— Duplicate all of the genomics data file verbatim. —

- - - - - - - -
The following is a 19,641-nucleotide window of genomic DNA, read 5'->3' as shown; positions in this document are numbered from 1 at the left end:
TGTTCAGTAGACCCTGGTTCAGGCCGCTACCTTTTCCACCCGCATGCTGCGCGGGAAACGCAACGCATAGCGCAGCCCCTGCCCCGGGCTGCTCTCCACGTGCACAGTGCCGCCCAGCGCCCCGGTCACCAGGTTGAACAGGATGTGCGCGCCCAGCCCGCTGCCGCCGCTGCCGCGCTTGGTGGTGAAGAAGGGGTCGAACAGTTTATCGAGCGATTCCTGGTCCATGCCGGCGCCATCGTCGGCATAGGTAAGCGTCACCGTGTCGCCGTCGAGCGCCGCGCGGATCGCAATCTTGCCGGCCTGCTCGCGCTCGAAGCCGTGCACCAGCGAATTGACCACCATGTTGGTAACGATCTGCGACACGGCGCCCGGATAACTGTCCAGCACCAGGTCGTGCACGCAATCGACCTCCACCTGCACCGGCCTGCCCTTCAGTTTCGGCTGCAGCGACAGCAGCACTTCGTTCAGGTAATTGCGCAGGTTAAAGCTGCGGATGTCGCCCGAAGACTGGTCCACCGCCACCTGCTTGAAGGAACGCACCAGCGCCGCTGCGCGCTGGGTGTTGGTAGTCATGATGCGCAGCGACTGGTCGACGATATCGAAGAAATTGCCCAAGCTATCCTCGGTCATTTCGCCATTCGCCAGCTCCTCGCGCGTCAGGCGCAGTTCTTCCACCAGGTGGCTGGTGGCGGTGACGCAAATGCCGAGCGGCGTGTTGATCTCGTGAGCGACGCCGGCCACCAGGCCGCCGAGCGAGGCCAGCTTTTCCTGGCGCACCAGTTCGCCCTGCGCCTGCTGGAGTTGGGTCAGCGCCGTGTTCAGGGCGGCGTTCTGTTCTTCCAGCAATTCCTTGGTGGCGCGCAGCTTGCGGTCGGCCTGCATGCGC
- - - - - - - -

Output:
The following is a 19,641-nucleotide window of genomic DNA, read 5'->3' as shown; positions in this document are numbered from 1 at the left end:
TGTTCAGTAGACCCTGGTTCAGGCCGCTACCTTTTCCACCCGCATGCTGCGCGGGAAACGCAACGCATAGCGCAGCCCCTGCCCCGGGCTGCTCTCCACGTGCACAGTGCCGCCCAGCGCCCCGGTCACCAGGTTGAACAGGATGTGCGCGCCCAGCCCGCTGCCGCCGCTGCCGCGCTTGGTGGTGAAGAAGGGGTCGAACAGTTTATCGAGCGATTCCTGGTCCATGCCGGCGCCATCGTCGGCATAGGTAAGCGTCACCGTGTCGCCGTCGAGCGCCGCGCGGATCGCAATCTTGCCGGCCTGCTCGCGCTCGAAGCCGTGCACCAGCGAATTGACCACCATGTTGGTAACGATCTGCGACACGGCGCCCGGATAACTGTCCAGCACCAGGTCGTGCACGCAATCGACCTCCACCTGCACCGGCCTGCCCTTCAGTTTCGGCTGCAGCGACAGCAGCACTTCGTTCAGGTAATTGCGCAGGTTAAAGCTGCGGATGTCGCCCGAAGACTGGTCCACCGCCACCTGCTTGAAGGAACGCACCAGCGCCGCTGCGCGCTGGGTGTTGGTAGTCATGATGCGCAGCGACTGGTCGACGATATCGAAGAAATTGCCCAAGCTATCCTCGGTCATTTCGCCATTCGCCAGCTCCTCGCGCGTCAGGCGCAGTTCTTCCACCAGGTGGCTGGTGGCGGTGACGCAAATGCCGAGCGGCGTGTTGATCTCGTGAGCGACGCCGGCCACCAGGCCGCCGAGCGAGGCCAGCTTTTCCTGGCGCACCAGTTCGCCCTGCGCCTGCTGGAGTTGGGTCAGCGCCGTGTTCAGGGCGGCGTTCTGTTCTTCCAGCAATTCCTTGGTGGCGCGCAGCTTGCGGTCGGCCTGCATGCGC